We chose home, nearby, and favorites as the navigation bar tabs. Previously we had 4 tabs. After group discussion we found it to be unnecessary. Users wanted primarily three things. A place to view their reservations, a place to search, and a place to view their save cars. Through testing, users did not require additional tabs.

The convergence of our wireframes properly represented our design principles and problem statement. It created a smooth, seamless, sensible, and effective way to find a vehicle and quickly find nearby locations.

Due to the locations being an critical factor in user goals, we designed for a large amount of locations. Similar to the expansiveness of Starbucks, locations will be widespread throughout cities and towns. With several parking lots of available cars, paired with a powerfully transparent and seamless task flow, our next step was applying our visual language.

Applying a visual language
We began looking at our competitors’ branding to see where we could differentiate. Many traditional and established companies expressed their history with outdated branding. Relatively new companies such as Lyft and Uber took more modern approaches. Our solution struck a healthy medium so that it could be both timeless and relevant.
Left: Hertz uses a bright yellow outdated corporate branding which does not appeal to younger users entering the car sharing industry. Right: Turo embraces a modern adventurous style, following trendy photo-rich designs.
Our next step was to compile images from several mediums for our visual inspiration. Once we discussed our visual choices, we began to explore which branding evoked our core attributes from our UX research. We began to portray our interpretation of the brand vision.

A style tile example. Most of our users rented cars for short trips, so this example embraces the adventurous side. However, this style ended up being too moody.
After each group member created their own style tile, we discussed their relevance. After critique, we refined our style tiles after gaining perspective from group members. Then we administered our visual style into our final wireframes.
An example screen from each concept, where we tested four separate visual languages
We had users go through our previous task flow: login, find a car near you, and the process of booking it. We then asked each participant to explain if the task flow is easy or difficult. We concluded with asking users how they felt about the whole process, and which prototype they are most likely to use in the future, and why.
Overall UI findings
Given these test results, it was indicated that my group member’s prototype would be moving forward. However, all prototypes tested well, indicating we were all on the right track. Our next task was to begin finalizing our UI with guidelines: typography, iconography, and branding color.
Preparing the final UI
With a large interest in UI, I stepped forward to take over the Sketch source file. I made sure to collaborate with my team members every step of the way. Most importantly, I referred back to our research foundation and testing results when making visual decisions. When the design began to stray into what “might look good”, we instead made decisions based that would evoke emotions that align with our UX foundation.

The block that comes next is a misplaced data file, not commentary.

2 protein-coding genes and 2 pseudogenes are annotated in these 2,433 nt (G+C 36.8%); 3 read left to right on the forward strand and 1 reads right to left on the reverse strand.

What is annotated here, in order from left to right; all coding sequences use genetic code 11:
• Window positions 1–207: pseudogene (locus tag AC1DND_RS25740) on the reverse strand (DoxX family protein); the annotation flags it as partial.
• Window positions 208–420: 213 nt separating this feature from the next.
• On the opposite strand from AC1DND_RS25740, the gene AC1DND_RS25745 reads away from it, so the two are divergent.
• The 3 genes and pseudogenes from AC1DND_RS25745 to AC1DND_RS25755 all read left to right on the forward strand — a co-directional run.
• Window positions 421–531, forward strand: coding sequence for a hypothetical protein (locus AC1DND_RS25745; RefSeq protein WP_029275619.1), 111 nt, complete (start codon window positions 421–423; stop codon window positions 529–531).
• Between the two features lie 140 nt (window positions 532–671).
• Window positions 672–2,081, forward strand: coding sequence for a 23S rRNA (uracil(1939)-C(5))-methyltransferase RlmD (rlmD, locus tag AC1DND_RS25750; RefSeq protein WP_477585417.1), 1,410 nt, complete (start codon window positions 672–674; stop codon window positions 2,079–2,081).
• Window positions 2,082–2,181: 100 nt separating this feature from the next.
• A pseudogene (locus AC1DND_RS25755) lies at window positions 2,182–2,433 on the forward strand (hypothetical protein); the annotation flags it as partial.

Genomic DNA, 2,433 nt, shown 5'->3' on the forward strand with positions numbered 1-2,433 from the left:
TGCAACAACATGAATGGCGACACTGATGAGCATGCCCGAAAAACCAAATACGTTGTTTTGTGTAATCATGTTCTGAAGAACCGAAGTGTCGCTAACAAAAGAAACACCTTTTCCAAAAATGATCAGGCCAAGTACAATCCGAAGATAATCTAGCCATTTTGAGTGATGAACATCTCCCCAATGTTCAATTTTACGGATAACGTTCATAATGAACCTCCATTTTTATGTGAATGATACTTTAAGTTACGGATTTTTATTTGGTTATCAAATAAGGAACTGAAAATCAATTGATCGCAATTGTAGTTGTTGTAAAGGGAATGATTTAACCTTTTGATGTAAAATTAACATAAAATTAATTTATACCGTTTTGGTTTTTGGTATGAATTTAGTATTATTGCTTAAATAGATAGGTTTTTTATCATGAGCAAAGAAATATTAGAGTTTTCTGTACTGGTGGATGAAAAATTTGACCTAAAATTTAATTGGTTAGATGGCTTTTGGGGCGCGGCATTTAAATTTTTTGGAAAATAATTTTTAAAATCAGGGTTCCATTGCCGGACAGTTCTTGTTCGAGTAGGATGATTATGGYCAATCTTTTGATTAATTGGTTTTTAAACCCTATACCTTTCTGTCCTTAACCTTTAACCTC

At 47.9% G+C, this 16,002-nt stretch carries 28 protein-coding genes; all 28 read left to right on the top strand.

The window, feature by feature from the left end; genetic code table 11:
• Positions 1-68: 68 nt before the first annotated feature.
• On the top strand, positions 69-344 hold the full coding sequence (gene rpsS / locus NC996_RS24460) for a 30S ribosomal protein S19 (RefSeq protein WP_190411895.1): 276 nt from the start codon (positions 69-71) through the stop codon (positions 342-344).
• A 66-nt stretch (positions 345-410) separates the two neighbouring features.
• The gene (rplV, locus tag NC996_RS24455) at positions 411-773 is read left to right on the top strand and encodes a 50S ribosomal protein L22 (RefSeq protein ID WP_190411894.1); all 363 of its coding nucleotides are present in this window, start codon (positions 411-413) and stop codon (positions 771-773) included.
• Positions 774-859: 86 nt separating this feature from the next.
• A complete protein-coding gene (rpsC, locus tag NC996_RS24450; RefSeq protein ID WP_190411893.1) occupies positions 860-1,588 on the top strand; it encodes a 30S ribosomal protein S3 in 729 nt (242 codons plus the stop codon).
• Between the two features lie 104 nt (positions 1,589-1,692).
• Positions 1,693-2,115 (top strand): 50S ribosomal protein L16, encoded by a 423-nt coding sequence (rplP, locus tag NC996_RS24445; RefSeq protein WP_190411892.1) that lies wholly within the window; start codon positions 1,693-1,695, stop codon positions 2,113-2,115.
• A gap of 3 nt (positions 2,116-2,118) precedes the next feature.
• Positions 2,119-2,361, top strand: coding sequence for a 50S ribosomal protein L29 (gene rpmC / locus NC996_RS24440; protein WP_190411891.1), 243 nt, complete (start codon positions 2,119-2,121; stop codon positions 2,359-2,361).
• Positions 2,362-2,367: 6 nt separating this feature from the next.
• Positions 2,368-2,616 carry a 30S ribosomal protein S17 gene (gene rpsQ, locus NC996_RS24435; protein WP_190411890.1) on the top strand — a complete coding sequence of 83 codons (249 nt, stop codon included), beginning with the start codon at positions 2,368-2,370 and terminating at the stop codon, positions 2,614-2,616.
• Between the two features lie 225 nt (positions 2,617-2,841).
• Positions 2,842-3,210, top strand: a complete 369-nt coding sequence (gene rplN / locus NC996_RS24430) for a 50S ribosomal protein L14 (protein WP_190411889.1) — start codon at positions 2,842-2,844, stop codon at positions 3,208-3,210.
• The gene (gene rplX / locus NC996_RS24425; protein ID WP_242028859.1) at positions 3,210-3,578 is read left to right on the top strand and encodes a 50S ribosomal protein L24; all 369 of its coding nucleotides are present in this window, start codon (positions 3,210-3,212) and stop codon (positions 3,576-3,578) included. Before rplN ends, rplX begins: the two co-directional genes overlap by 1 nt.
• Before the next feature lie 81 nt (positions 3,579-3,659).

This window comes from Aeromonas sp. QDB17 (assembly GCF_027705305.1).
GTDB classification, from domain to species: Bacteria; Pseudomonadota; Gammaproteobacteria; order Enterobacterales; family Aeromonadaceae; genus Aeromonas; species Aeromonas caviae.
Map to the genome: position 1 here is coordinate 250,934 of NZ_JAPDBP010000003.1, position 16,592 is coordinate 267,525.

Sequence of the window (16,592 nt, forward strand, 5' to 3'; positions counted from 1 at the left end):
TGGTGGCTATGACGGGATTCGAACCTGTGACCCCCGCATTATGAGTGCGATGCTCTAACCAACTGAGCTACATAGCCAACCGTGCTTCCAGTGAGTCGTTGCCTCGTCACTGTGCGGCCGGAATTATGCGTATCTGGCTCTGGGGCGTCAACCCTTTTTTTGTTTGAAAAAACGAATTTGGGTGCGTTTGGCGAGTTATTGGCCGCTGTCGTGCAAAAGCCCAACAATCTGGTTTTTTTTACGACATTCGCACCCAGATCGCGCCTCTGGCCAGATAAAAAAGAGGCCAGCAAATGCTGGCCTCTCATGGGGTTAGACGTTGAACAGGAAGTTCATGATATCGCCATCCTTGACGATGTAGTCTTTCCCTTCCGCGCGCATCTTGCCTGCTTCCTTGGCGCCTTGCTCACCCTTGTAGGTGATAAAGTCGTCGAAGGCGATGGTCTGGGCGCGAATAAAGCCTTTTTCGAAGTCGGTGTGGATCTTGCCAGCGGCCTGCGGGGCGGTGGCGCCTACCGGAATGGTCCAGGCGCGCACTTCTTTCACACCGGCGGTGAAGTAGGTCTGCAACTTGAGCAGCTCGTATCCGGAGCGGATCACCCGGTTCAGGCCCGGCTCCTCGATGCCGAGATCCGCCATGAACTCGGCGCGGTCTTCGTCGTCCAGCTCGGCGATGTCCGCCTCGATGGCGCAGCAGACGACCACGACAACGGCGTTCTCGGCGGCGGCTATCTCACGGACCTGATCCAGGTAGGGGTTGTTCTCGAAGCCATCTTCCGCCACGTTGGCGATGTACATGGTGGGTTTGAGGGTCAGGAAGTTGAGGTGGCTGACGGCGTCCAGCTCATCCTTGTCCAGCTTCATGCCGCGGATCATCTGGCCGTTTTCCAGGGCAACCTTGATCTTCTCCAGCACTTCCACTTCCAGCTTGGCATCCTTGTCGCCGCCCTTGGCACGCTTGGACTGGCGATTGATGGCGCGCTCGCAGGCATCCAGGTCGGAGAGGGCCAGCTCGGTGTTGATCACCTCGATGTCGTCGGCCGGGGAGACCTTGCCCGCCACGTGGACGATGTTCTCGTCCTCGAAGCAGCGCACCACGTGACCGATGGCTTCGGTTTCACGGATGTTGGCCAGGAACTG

Our group began to create UI guides. I started with typography with thin weights and modern san serif typefaces, taken from my prototype shown earlier.
Using Avenir at different weights portrayed credibility and enhanced readability among our users
Next up was iconography. Embracing a similar style, I kept line weights light and consistent with the typography. This tested well among users. It was clear enough to notice the navigation tabs, but not enough visual weight to take away from the flow and CTA of a task.
Bottom navigation bar. The home contains current reservations. Book is the process to reserving a car. Nearby will pull up the map/list view. Favorites will show all cars that were saved for later use. The teal displayed which part of the app they are currently in.
To adhere to Uber branding, I kept a charcoal black throughout. Having a charcoal gray as the CTA was admittedly an odd choice. It’s not a common CTA color. But it tested well; it tested better than a teal or red CTA. I strongly recommended it as a future consideration, but due to time we could not address it without additional testing.
Using the CTA as a strip above the navigation bar was a design pattern consistent throughout the entire prototype. There was no confusion about the CTA, and lined up well with existing Uber branding.
Our logo received an incredible amount of iterations before arriving at our final design. We started with pencil and pad and then upgraded to dozens of digital renditions.
Several pages of logo sketches were created before deciding to embracing a circular logo, similar to Uber Eats. This lead into creating a steering wheel, shown the right with our digital iterations.
We wanted our logo to portray the freedom users have once they rent a car. Our final logo paired well with Uber Eats branding, a successful branch from Uber. Like the charcoal branding on the CTA, we kept along the lines of Uber Eats styling and kept the logo circular and cohesive.